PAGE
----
Content-blockers anyone?

We’re panicking about ad blocking just a little bit over here, in the ad industry. Just like we panicked about the Internet altogether. And it’s a really reductive panic because ad blockers are not meant to prevent good thoughtful advertising. That’s just collateral damage. Ad blockers were built for the flash banner ad era when one click would open 5 extra tabs and launch three overlayers with less than polite close buttons. And these days they are the last line of defence against media planners who have failed to find the “schedule” button on their retargeting campaign {yeap, that same button that lets you limit impressions to a reasonable number before both you and your client realise that poor “cookie” is just.not.that.into.your.[insert product here]}.

At any rate, ad blocking seems to be the latest argument in another reductive trend, the rise of content.

“We will beat ad blocking through content. Consumers refuse ads, we’ll give them content which is different from ads in that it is interesting and meaningful and useful and all the things ads are not” (i am quoting the industry here :). Interestingly, if you asked people in advertising I bet you they would tell you nobody starts thinking that ads are meant to be bland, useless and arbitrary. Advertising was not built on the assumption that we are here to annoy. But somehow that is in-built in the rise of content. WE make content to do the job ads cannot do anymore.Content is going to save us all.

But here’s the problem, nobody really cares what content is. Myself, I am currently unable to explain to my peers what content is. I mean, I AM able but people have different opinions. Pretty much everyone has compromised into the view that EVERYTHING IS CONTENT. If we make it and stick it on the web and it is NOT a banner, it’s content. No matter that we make it in the form of a TVC and put media budgets behind it. It’s content.

So content and ads are the two extremes of a very nuanced story. Theory tells us basic facts: content is pull, ads are push. Ads are for reach, content is for affinity and utility. Both need to operate together to inform and engage consumers. But that’s theory. In reality there is a very murky line between content and ads these days. Because if we assume content is pull information that deepens an audience’s relationship with a brand/product/service and ads are push formats that get in the face of consumers to let them know of something new or relevant to them, what is that thing in between which pretends it’s content and relies mostly on the same mechanics as an ad? You know what I’m talking about. Content that is interesting to an audience BUT NOT providing deeper engagement with a brand/product/service but with itself. Brands talking about cool stuff, problematic stuff, trendy stuff, stuff that has nothing to do with what they do or what they’re involved in but which is inherently meaningful to a target audience. What IS that?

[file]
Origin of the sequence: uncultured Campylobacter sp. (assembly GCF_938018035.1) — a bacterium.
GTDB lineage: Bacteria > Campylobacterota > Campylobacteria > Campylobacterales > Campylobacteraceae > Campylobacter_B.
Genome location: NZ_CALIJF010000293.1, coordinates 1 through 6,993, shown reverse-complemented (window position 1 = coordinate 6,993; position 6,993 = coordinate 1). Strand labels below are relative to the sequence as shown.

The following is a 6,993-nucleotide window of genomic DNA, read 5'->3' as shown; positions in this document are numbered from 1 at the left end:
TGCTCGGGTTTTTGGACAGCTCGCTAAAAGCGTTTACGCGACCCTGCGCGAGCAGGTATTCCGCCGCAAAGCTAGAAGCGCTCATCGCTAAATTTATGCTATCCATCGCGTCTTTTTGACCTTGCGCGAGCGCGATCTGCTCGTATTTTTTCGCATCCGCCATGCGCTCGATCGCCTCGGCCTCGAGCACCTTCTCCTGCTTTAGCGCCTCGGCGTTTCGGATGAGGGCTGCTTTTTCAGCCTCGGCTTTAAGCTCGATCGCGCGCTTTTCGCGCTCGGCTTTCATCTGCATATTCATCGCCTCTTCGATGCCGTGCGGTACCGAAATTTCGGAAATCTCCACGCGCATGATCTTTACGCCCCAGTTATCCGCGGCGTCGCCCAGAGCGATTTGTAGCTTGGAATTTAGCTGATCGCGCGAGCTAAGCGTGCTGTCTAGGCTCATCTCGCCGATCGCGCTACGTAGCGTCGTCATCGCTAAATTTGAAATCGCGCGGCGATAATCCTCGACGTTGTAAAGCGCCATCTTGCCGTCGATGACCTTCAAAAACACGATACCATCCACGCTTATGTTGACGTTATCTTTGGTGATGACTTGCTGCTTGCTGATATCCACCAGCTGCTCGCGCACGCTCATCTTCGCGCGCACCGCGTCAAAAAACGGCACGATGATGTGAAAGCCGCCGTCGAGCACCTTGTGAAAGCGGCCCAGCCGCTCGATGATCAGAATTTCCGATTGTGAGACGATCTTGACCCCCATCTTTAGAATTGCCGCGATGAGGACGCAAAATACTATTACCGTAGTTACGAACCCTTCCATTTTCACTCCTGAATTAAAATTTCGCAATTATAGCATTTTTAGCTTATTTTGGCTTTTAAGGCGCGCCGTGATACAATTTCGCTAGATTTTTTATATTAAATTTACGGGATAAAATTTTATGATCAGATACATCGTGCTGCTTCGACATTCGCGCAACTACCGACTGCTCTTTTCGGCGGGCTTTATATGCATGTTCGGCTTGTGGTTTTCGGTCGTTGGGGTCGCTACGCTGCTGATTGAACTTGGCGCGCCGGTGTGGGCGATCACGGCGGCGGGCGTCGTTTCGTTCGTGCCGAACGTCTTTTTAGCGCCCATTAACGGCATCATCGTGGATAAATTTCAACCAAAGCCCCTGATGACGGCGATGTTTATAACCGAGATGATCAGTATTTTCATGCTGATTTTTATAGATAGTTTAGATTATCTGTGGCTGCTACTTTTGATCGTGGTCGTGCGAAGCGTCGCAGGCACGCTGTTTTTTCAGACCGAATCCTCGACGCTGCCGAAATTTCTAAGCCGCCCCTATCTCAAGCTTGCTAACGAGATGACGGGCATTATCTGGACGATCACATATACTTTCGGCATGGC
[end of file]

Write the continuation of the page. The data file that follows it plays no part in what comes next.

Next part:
Interesting content, content that caters to audiences’s interests has muddied the water. In my mind, that’s what magazines should do.

But here’s the thing, if you can find a connection, I’ll buy into that as well. The connection cannot be tenuous, though. No whiskey talking about trekking. No clothing brand speaking about libraries. But yes, an energy drink speaking about energy burning activities, a tech company speaking about science-y stuff, an airline speaking about the future of airports. Russell Davies used to say something along the lines of “your insight should come from somewhere in the immediate vicinity of your product”. So you’re a yogurt, please do not speak to me about space travel or even DYI.

Interesting content relies on a more an more loose definition of brand universe. It relies on the misconception that brands are entitled to be involved and speak about everything. And, I’m sorry, that’s just not true. It’s not that you couldn’t do it, but what I’m saying is you should not. Because if you do you’re creating content with an ad-mechanic behind. You’re making something meant to get in people’s faces. And that is NOT content. Also you’re probably being too generic, bland and trespassing on other content creators’ and brands’ territories, which, again, you CAN do but you should not.

Why? Cos that’s how we ended up with ad blockers. We thought we could put ads that said anything, anywhere, at any time. We wanted to get into people’s faces waaaay to much. So they found a way to run away. If we do the same with content, calling anything we want by that name and having no rules around what we produce as brands, we will soon have content-blockers popping up.

Digital Strategist. The Internet will save the world (pending verification). Views expressed here are my own/should not be construed as coming from my employer.

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